this young democracy is an effective, reasonably large opposition party.

Which is where Zimbabwe now is! The former opposition, the winning
party (which should be the ruling party!) now is a formidable force to
reckon with. Why, they took control of Parliament this week, for the first
time ever in the 28 years of Zimbabwe Independence. Take note of the years,
at half that time, Zimbabweans probably were in the bliss South Africans
currently find themselves in. In 1994 anybody who prophesied the chaos
Zimbabwe is in now would have been labelled an alarmist heretic and burnt at
the stake.

We were happy with the party of the people, Zanu PF. We had a saying
then, "Zanu Vanhu, Vanhu  iZanu" loosely translated,  "Zanu party is of the
people, and the people are the party" Mugabe would have made it a one party
state at some point were it not for Edgar 'Two Boy" Tekere and his ZUM party
who got three seats in the early 90s Parliament election. He knew the evil
heart of his erstwhile colleague, and risked his personal comfort to prevent
that catastrophe. He must be remembered fondly in Zimbabwean history.
Someone of repute must take that plunge, quit the ANC and lead a vibrant
opposition for the South African democratic space to survive.

By the time Morgan Tsvangirai rose to ascendancy in the early 2000s,
firstly through the Labour Movement, then through the Civic Groups, namely
the NCA, the damage to the democratic space in Zimbabwe was complete. I was
reading the Zimbabwe Constitution recently comparing it with a more
democratic one of South Africa, its amazing how much repression is
institutionalised in it though many years of calculated amendments to limit
democratic space. As an example, the simple determination of who can be a
citizen has many winding paragraphs formulated with the idea of
disenfranchising bona fide citizens of their status. It's really amazing,
and it goes for everything. Even universally accepted human rights are
included with qualification in that constitution.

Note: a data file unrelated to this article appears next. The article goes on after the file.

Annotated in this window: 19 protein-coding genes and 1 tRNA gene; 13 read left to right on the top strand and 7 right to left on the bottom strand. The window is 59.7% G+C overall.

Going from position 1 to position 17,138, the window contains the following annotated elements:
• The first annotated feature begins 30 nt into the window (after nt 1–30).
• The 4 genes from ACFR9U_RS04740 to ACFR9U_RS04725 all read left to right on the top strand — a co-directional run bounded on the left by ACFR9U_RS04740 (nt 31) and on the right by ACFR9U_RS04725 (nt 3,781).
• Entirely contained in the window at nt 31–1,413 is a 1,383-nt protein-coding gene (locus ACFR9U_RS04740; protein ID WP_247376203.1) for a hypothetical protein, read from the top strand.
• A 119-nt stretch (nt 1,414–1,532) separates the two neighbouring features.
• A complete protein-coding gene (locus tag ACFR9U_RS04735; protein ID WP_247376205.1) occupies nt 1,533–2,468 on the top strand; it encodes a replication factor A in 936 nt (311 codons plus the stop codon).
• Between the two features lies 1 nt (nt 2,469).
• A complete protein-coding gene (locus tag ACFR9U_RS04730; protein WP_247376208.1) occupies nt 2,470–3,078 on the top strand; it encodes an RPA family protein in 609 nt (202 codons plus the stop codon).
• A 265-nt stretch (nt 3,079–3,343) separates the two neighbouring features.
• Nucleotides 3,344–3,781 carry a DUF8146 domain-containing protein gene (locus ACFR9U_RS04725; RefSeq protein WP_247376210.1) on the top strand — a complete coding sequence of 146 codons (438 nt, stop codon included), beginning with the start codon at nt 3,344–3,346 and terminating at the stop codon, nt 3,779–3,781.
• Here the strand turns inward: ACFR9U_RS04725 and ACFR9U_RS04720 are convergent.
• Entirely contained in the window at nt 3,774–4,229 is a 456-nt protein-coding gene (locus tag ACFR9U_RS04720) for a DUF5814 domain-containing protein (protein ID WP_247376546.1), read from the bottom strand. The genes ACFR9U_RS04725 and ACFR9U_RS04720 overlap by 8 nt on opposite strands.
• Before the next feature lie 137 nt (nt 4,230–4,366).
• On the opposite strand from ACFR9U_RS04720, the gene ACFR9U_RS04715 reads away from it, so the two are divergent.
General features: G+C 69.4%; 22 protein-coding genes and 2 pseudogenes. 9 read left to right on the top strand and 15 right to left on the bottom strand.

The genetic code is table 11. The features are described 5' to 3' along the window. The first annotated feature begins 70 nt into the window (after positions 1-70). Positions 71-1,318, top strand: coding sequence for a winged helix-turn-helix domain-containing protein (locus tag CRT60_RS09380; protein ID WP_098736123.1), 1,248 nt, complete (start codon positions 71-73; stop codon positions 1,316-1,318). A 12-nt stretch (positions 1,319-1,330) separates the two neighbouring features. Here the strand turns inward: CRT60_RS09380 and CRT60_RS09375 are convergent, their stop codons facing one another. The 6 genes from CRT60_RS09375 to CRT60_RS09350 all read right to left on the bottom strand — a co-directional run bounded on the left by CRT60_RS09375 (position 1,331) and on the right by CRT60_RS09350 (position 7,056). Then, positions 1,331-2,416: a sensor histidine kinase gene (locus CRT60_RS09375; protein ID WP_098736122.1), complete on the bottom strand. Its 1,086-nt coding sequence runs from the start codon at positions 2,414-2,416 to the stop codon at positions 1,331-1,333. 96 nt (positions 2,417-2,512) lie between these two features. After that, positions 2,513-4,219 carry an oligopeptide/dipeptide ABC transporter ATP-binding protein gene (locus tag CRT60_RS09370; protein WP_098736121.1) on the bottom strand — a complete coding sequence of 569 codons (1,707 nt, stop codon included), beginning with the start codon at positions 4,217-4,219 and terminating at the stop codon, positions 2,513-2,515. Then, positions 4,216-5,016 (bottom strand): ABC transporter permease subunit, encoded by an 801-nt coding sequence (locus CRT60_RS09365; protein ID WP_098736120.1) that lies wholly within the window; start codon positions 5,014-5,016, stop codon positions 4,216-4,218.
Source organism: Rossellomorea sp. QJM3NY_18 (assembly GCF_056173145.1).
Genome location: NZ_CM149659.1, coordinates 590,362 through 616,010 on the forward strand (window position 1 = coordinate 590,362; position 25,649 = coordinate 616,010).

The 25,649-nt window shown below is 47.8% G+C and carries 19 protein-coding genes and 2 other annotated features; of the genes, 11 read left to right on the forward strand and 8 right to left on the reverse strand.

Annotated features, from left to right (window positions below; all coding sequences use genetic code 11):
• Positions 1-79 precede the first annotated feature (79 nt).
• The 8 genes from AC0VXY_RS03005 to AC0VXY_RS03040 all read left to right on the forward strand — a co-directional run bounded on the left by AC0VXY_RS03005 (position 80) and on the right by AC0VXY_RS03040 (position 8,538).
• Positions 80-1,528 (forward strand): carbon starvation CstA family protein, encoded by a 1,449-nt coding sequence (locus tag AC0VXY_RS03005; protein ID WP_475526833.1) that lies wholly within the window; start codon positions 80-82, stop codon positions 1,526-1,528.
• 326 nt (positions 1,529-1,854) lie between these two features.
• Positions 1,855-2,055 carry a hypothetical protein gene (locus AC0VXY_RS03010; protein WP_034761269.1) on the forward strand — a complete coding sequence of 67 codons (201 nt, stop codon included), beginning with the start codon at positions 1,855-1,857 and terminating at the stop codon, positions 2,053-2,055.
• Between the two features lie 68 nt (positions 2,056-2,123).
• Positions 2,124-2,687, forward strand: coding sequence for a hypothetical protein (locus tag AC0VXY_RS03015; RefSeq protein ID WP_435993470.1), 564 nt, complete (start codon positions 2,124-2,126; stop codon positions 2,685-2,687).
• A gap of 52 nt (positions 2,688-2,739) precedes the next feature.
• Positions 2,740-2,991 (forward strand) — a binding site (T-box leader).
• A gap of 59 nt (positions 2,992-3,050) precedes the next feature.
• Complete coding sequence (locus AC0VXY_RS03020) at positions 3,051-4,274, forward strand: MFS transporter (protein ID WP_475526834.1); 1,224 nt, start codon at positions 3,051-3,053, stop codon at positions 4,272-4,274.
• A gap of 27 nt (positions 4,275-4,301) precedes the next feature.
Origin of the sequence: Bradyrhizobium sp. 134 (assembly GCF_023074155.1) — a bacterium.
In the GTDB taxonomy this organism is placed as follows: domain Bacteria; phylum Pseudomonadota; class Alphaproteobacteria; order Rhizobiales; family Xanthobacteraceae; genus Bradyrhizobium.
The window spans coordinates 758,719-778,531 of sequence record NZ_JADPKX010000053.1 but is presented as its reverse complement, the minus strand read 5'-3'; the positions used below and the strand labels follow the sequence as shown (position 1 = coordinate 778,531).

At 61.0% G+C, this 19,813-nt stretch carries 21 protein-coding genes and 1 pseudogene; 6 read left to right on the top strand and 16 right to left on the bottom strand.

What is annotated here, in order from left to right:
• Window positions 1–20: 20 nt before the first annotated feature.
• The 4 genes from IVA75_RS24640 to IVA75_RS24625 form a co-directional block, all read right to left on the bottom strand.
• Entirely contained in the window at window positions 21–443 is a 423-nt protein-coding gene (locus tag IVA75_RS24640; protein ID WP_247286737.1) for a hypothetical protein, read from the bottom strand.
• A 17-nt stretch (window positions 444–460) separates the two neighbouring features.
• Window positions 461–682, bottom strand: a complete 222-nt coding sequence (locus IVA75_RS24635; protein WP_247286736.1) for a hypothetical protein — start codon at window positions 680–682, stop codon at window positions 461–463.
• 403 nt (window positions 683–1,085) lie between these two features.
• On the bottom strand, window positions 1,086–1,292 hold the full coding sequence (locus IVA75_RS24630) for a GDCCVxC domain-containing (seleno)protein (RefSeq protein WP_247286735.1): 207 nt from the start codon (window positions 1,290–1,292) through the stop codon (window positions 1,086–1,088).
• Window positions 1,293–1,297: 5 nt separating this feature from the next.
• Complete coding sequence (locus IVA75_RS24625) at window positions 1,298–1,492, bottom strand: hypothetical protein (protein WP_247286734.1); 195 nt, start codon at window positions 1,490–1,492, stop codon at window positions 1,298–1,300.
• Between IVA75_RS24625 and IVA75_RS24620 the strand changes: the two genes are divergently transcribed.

By that time (early 2000s) you had people who believed they were born
to bear rule in the country. They had turned themselves into career
politicians and could not envision any other role outside of government, and
never thought their hold on power could ever be seriously challenged. What
happened then was they became more and more inept at addressing the concerns
of the "ordinary man on the Chitungwiza bus", as one of my lecturers was
wont to say. This worsened to the extend where they no longer knew what to
do, and as time went on, it moved to a place where they could not do
anything, even if they wished, to turn around the economy. That is where we
are, 28 years after independence. The only positive thing is, we could have
a vibrant democracy going forward if only we can handle the current
delicately balanced political impasse, and here I appeal to all concerned.

This is the face of the Struggle for Zimbabwe. It is first and
foremost for democratic space. It is a struggle for a country we can be sure
that its future is protected by institutional provisions in our constitution
and other laws. It's a struggle for a country we can feel optimistic about;
we can plan our future on, which holds the prospect of true prosperity for
all citizens. Not one of us wants to die in far-off lands. Initially, many
moved out to horn their skills hoping to come back cleverer for the
experience, but many are finding themselves hostages in these foreign lands
because of the deteriorating political situation back home.

We made our mistakes, and must all take our fair share of the blame.
We trusted Zanu PF the way no man will ever trust his wife. It was like
letting your wife get into bed with another man, night after night, while
she vowed all the time it was only sharing a bed, and you were only too
ready to believe it. Can you blame her if she finally presented a bastard to